How to modularize routes with the Express Router

If you’re building in Node.js with the Express.js framework, you’ve probably used the Router class at some point in your day-to-day development. The Express Router is a powerful feature that was introduced in Express 4, a sort of mini Express application for just middleware and routing. It also gives us the ability to create modularized routers that are mountable, composable, and extensible — making your code base a lot easier to manage as your app scales.

Today I’ll walk you through an example to demonstrate its usefulness in structuring and organizing your routes.

Modularizing routes in Express API apps

Let’s say we have an e-commerce web store, and we want to build a REST API that allows consumer apps to retrieve data about our store’s products, reviews, shopping cart, and other relevant resources.

First, we’ll create a separate router instance for our API routes. Simply call express.Router() and export it.

// routes/index.js

// create new Router instance for api routes
var router = require('express').Router();

module.exports = router;

In our main app/index.js, we'll mount the router onto our Express application at the /api path with app.use().

// server/app/index.js

var app = require('express')();

// mount the router on the app
app.use('/api', require('./routes'));

module.exports = app;

Now that we’ve created our API router, we might want to start defining the REST endpoint routes for the various resources accessible through our API right in the router’s main index.js file. But since there’s a number of resources we could potentially serve, that would probably lead us to a pretty bloated file and could get messy, fast. So let’s separate concerns and split our routes into separate modules.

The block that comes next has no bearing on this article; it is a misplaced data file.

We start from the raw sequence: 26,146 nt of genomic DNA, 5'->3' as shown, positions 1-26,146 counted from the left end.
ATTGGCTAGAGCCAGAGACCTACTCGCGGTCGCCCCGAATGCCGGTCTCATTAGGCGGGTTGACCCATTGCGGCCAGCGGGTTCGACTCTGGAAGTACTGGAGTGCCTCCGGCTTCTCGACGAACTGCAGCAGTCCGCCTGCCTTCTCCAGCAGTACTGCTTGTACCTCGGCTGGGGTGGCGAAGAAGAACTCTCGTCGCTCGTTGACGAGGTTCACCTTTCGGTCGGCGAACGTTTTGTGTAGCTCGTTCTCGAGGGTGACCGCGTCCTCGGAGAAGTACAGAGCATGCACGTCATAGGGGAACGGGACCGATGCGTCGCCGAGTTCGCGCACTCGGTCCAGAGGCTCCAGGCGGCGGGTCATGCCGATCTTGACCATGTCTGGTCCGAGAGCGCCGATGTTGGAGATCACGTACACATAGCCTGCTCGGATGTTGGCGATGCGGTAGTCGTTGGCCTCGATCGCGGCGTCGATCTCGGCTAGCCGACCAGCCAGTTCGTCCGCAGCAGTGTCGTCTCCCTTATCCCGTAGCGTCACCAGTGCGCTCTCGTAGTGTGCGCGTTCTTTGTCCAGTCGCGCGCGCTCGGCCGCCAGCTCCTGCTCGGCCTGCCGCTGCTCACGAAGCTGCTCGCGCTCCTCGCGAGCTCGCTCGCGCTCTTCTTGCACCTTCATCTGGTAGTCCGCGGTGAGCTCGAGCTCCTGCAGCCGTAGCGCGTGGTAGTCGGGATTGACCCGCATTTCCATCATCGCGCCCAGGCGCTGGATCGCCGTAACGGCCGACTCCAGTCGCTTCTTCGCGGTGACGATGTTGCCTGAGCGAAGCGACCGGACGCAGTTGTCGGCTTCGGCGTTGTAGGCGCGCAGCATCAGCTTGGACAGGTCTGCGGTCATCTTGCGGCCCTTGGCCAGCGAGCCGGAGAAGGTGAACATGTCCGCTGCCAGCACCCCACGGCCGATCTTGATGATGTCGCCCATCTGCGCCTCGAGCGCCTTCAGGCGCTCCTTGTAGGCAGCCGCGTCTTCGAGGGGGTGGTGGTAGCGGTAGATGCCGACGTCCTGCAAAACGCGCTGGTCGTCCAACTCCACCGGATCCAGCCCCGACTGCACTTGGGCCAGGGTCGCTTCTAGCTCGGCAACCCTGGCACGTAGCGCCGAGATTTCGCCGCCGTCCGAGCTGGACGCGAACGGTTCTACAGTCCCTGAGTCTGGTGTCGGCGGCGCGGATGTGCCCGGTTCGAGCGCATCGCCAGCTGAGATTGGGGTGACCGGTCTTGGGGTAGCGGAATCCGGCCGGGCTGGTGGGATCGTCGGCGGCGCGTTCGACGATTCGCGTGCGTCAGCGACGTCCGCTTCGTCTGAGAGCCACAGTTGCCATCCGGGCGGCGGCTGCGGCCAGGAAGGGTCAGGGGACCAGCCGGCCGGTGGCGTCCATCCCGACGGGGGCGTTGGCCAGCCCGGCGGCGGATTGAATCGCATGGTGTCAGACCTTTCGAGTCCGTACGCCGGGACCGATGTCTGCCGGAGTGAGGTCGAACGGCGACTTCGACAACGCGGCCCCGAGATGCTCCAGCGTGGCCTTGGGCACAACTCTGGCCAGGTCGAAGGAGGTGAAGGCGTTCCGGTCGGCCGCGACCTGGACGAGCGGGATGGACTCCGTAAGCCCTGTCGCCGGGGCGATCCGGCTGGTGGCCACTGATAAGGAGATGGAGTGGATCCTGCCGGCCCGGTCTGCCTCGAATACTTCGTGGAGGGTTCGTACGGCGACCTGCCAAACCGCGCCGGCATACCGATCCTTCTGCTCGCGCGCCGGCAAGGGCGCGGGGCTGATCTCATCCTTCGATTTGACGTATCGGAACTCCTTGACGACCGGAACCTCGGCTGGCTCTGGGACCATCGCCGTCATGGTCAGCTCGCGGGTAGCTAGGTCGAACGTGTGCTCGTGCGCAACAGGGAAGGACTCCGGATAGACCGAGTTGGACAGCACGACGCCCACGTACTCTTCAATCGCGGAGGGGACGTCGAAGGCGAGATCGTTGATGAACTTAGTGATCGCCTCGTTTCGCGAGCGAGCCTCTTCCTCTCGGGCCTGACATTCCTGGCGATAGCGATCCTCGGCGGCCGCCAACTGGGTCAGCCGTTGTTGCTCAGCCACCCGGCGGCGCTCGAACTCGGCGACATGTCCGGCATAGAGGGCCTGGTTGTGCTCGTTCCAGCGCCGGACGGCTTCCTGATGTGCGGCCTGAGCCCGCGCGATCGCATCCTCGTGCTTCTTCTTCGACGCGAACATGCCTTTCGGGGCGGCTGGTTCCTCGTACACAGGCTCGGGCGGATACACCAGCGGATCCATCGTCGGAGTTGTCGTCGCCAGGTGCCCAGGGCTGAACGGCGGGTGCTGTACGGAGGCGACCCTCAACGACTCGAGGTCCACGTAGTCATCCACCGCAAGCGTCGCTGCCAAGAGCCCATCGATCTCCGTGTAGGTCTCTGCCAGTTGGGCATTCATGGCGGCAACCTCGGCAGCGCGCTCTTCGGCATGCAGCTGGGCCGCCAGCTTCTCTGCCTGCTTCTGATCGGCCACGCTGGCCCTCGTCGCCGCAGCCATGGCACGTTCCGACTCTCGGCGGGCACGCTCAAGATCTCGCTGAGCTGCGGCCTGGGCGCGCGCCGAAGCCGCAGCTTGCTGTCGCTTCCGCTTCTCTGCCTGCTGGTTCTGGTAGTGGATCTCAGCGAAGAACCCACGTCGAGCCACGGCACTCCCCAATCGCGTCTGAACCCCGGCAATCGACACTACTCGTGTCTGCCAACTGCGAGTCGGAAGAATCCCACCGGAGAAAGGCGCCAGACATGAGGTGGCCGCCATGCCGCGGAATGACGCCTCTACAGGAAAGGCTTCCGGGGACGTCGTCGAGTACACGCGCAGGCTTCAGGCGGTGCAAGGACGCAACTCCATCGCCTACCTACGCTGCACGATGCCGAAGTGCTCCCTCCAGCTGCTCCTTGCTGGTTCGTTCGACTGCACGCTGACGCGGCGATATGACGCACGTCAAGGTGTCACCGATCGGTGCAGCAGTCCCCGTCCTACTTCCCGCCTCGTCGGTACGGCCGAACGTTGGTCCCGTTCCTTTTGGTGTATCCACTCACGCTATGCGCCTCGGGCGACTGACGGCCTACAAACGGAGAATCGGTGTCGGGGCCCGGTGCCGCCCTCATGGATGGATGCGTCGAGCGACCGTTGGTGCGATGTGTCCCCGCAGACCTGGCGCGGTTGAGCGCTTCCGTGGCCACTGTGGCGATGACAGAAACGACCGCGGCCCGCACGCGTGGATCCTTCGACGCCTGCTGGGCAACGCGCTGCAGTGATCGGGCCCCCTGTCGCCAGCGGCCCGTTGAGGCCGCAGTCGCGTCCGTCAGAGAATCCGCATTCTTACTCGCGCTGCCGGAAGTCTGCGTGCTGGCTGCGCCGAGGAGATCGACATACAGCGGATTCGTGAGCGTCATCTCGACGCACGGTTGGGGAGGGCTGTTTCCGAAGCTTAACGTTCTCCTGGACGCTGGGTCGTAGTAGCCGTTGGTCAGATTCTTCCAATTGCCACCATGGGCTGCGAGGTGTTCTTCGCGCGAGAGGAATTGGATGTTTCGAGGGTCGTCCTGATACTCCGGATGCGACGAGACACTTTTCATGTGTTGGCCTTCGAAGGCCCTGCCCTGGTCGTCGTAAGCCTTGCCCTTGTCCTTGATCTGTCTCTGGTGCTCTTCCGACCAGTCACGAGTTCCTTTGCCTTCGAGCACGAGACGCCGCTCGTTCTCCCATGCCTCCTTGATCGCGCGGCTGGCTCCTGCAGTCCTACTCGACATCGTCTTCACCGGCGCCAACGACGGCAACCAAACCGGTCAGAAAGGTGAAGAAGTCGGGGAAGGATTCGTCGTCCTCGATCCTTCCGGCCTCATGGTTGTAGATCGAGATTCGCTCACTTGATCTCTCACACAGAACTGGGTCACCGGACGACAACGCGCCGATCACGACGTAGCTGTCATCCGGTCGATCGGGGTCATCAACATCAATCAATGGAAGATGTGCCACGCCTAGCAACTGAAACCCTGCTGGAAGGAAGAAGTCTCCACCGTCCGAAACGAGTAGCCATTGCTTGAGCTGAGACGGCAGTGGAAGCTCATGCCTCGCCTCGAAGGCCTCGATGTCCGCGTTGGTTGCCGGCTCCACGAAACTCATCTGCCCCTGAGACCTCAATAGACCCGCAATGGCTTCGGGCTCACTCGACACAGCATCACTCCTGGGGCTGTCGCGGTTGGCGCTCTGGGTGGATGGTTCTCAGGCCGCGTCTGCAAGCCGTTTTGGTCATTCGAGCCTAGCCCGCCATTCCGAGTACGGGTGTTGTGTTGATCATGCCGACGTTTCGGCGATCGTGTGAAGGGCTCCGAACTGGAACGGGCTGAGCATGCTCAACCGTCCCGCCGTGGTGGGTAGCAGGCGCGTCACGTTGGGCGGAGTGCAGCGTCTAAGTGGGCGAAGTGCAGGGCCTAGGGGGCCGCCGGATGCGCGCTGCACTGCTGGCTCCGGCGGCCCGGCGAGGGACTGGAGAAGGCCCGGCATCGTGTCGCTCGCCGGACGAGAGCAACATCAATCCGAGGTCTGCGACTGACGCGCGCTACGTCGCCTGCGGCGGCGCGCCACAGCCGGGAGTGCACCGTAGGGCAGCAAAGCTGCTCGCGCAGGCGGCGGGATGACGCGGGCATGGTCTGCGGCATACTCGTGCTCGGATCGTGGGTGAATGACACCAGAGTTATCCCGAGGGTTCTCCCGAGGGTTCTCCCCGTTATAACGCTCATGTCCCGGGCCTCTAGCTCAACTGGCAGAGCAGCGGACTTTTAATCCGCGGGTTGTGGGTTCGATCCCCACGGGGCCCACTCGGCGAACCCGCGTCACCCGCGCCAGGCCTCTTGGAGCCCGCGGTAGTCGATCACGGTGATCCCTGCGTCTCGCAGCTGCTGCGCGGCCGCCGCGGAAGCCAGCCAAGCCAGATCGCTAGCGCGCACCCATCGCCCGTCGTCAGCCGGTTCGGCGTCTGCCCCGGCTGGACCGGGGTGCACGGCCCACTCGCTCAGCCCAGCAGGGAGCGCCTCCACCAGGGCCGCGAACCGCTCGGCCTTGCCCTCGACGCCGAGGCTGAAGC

Using multiple instances of the Express Router

Here we call express.Router() again to create another router instance, and now we can define the individual routes pertaining to our products.

// routes/products/index.js

// create another router for getting 'product' resources
var router = require('express').Router();

// individual products routes
router.get('/', function(req, res, next) {  


module.exports = router;  

Once our products router is implemented and exported, we then mount our products router on our API router. We’ve effectively nested the products router in the API router, and all of our product routes will now be prefixed by the mount path you set on the API router (typically ‘/api’). 

By doing this, we’re able to keep a pretty clean entry point for our API router that only contains the routes to our various sub-routers at the specified paths, giving us a nice snapshot of all the routes provided at that level in our hierarchy.

// routes/index.js

// back in our API router
var router = require('express').Router();

// mount our 'products' router onto the API router
// api/products/
router.use('/products', require('./products')); 

// let's mount a few more...
router.use('/search', require('./search'));  
router.use('/cart', require('./cart'));  
router.use('/userCreation', require('./userCreation'));  
router.use('/checkout', require('./checkout'));  
router.use('/promo', require('./promo'));  
router.use('/account', ensureAuthenticated, require('./account'));  
router.use('/admin', ensureAuthenticated, require('./admin'));

module.exports = router;  

From there we can continue to implement separate Routers for other resources such as shopping cart and user account data, and mount those on our API router with router.use(). You could even nest routers another level down (or more) to further modularize routes if sections of your app calls for it.


As you can see, organizing your route structure in Express can be pretty easy using the Express Router. Instead of housing potentially hundreds of routes in the same file as your app grows, you can use use multiple instances of express.Router() to modularize your routes, ultimately making our codebase better organized, maintainable, and extensible.

Thoughts? Questions? Leave a comment or drop me a note!

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